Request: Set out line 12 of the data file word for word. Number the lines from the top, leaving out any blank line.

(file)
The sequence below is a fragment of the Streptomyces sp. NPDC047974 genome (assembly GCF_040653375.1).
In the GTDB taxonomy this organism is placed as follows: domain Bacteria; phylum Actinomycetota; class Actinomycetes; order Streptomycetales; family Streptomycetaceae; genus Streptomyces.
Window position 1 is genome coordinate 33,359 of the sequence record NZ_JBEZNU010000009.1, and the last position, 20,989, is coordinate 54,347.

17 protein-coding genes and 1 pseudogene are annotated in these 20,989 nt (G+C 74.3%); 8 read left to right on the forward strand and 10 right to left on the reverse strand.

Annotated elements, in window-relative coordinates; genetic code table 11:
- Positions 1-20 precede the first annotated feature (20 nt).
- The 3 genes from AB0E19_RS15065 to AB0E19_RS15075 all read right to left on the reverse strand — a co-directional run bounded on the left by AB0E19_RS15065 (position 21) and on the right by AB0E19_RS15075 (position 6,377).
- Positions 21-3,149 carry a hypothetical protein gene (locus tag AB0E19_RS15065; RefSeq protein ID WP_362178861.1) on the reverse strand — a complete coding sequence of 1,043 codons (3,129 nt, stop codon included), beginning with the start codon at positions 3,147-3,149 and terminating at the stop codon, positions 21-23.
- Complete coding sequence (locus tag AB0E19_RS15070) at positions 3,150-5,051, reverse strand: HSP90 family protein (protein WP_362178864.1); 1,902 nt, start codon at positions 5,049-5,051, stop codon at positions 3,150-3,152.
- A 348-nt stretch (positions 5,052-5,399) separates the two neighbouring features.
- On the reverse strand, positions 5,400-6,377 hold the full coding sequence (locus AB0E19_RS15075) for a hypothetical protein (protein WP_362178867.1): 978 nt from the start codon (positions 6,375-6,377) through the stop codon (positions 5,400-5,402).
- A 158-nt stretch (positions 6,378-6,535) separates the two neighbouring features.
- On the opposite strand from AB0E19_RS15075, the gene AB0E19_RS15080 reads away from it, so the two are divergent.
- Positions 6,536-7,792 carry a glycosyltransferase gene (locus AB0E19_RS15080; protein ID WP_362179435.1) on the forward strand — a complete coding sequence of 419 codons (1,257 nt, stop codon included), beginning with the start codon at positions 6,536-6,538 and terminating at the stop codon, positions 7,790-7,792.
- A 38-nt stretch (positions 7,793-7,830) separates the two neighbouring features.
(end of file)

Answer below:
- A 158-nt stretch (positions 6,378-6,535) separates the two neighbouring features.